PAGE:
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I don't want to do front-end anymore

Feb 08, 2021

I started coding when I was 14, around 2007 or so. The very first thing I wrote was HTML, then CSS. I liked making stupid little web pages containing youtube embeds and guest books (anyone remembers those?) full of marquees, blinks and gifs. Lots of gifs. The pages were very simple, but joyful to make and also to use. At the time I had no idea that you could make any money with making web pages, I simply thought it was a silly hobby people could have.

Fast-forward 3 years I got my first few gigs as a web developer. By then I was pretty good at HTML and CSS already, had dabbled enough with PHP to know my way around most sticky problems I would find myself in and while I didn't really know much of vanilla JavaScript, it was okay, because everyone used almost exclusively jQuery anyway. Yet still, the websites were rather simple and joyful to make.

It was easy to get started, too - you just created the files and refreshed the page. HTML? PHP? JavaScript? Just create the file and save it, then refresh the browser. Rinse and repeat until you are happy with the result. But then, almost out of nowhere, something changed. At first, it came slowly and before it could even speed up, it was already here. The complicated web was here.

Nowadays I make a living mainly with JavaScript and TypeScript using React.js as a front-end framework. That's right, front-ends are so complex they now need frameworks to be able to manage their seemingly infinite component hierarchies. JavaScript no longer is liked by the community, so the community created a poor man's version of a typed language which duct-tapes around an already poorly made language.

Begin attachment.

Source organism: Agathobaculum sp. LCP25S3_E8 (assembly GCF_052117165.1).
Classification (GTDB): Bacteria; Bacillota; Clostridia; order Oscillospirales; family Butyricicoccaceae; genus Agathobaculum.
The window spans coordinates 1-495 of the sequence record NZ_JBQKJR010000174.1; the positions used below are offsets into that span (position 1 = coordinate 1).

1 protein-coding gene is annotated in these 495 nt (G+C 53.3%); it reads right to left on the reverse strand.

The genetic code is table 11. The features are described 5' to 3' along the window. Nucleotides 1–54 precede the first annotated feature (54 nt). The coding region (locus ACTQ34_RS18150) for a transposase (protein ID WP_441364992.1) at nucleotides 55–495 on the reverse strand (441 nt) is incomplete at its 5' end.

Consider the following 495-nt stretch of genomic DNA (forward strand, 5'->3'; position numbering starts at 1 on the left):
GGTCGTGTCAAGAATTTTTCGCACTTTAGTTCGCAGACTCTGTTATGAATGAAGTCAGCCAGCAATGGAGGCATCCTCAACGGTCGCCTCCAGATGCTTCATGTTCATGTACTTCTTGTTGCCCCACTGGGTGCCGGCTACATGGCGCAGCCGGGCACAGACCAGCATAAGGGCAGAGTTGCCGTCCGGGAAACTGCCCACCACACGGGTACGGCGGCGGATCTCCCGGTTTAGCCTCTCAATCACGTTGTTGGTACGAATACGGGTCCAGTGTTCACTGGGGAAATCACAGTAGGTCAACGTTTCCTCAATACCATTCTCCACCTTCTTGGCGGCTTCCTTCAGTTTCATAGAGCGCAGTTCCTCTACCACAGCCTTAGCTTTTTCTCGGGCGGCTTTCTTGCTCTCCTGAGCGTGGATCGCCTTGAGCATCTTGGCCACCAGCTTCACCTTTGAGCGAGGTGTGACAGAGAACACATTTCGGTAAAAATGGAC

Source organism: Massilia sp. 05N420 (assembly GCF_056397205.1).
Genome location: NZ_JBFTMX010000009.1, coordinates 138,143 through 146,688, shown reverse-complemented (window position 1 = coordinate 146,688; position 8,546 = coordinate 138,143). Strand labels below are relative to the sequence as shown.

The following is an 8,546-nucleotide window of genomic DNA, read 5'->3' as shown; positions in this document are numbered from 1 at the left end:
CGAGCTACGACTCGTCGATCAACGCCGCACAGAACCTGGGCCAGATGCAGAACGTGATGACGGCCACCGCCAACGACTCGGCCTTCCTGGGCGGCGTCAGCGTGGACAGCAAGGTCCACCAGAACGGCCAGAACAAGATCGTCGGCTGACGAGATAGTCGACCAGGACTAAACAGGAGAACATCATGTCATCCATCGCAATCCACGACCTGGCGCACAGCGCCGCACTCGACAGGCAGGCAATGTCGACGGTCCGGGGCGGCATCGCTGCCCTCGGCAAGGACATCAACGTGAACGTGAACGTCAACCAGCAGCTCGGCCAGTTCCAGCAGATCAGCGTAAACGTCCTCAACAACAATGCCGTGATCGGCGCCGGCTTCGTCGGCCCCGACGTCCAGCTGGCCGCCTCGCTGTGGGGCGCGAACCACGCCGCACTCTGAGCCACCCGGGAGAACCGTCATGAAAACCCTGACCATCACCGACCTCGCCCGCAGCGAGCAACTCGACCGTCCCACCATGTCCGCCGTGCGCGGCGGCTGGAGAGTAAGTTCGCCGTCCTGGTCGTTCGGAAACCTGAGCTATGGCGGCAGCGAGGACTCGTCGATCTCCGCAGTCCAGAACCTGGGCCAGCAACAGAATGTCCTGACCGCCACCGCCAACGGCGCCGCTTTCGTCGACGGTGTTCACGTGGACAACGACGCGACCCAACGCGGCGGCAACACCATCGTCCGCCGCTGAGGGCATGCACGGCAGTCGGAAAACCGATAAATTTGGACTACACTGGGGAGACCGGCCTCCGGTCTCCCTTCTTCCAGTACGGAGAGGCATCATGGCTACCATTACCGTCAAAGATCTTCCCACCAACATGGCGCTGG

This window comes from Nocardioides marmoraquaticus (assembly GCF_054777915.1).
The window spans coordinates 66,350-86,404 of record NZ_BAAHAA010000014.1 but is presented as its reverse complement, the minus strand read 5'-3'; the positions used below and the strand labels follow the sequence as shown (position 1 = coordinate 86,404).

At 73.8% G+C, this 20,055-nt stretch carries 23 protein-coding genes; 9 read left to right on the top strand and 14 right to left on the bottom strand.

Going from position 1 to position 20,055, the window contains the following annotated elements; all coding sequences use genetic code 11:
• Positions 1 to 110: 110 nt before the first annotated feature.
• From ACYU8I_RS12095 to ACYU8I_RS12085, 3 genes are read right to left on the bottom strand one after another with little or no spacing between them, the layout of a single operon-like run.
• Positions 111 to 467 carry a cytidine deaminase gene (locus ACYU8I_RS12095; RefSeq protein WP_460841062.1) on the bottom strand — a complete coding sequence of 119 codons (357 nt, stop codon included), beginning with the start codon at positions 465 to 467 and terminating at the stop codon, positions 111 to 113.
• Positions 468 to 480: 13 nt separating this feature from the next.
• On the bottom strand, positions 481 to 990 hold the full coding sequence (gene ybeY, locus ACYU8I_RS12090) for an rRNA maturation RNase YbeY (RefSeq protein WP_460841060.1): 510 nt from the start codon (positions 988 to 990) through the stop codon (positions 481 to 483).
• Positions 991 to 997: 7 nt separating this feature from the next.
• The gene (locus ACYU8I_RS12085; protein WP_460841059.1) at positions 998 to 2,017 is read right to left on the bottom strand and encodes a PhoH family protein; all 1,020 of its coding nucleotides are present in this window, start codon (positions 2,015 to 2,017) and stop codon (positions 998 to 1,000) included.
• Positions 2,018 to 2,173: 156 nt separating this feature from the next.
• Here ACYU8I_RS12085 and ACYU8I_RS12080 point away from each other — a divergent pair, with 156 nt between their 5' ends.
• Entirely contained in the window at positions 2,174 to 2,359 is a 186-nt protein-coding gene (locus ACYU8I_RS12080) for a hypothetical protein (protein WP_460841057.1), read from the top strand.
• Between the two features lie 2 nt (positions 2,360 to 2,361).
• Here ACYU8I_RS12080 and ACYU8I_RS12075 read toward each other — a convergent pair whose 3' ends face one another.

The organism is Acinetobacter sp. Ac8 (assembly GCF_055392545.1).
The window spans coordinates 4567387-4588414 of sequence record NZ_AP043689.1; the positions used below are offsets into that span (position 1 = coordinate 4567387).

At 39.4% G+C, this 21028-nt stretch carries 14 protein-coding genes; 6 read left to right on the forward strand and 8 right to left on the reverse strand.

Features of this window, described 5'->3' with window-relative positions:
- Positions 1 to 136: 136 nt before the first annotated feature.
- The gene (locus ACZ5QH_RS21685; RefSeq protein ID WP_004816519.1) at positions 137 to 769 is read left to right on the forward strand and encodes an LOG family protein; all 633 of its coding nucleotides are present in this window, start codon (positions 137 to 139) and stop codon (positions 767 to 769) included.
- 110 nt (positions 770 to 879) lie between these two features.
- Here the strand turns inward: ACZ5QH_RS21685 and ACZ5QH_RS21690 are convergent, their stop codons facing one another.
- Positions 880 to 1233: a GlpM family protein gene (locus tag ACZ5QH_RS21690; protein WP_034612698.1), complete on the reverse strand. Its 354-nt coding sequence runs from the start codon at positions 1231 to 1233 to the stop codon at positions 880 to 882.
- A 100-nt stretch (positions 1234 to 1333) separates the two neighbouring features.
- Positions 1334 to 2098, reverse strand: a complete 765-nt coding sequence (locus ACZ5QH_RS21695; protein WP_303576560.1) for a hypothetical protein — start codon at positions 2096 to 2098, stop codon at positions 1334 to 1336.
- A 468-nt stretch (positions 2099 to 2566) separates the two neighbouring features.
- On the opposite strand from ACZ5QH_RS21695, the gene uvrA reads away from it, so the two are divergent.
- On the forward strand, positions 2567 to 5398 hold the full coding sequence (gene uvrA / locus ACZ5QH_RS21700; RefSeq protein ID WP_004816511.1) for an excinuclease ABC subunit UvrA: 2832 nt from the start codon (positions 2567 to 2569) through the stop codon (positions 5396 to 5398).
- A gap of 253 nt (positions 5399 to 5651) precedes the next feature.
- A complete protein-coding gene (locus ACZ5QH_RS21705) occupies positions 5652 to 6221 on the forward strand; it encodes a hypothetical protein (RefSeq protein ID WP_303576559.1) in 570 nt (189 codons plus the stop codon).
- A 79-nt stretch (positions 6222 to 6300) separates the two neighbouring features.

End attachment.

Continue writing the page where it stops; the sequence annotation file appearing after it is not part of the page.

Starting a new project? Make sure to write your project idea down because by the time you are finished setting up the vast boilerplate you have probably forgotten it. Vast boilerplate? Oh yeah, you better set-up your project with TypeScript, ESlint, Webpack and Babel, because if you don't then obviously you haven't learned anything since 2005 and suck. Don't have NPM? Better install that, too, because nobody installs libraries without a package manager anymore. Oh and while you're at it, install also Yarn, because why not make use of two package managers at the same time. Phew, you did all that? Damn, that's commitment! You can finally write what is essentially just HTML and JavaScript!

Now, don't forget we also want to style our project, but if you thought you could get away with writing good ol' CSS, you were wrong. We no longer write CSS, because it's lame. We now write SCSS instead, so that we could write dynamic stylesheets that convert to CSS, because of course 99% of the web needs that.

But enough of the hating. If I wanted I could hate on anything most likely, and the web has come a long way since 2007, in lots of good ways, and I don't want to discredit that. I suppose with the increase of complexity in what we want to achieve on the web the stack to achieve it with has had to also increase in complexity. For me, personally, it's too much. I want to have a personal life and not have to spend my nights reading up on some new flavour of *.js in fear that if I don't I would soon be made irrelevant. I don't want to learn nor use a million different tools. I don't want to know a bit about everything and a lot about nothing.

Thus, I don't want to do front-end development anymore. The joy is gone. I've given in my resignation at my current place of employment and will be seeking an exclusively back-end role for my next adventure, starting April. The language doesn't matter much to me, I know enough of them to know that they are all very similar and thus easy enough to learn. If you know of a good opportunity, let me know.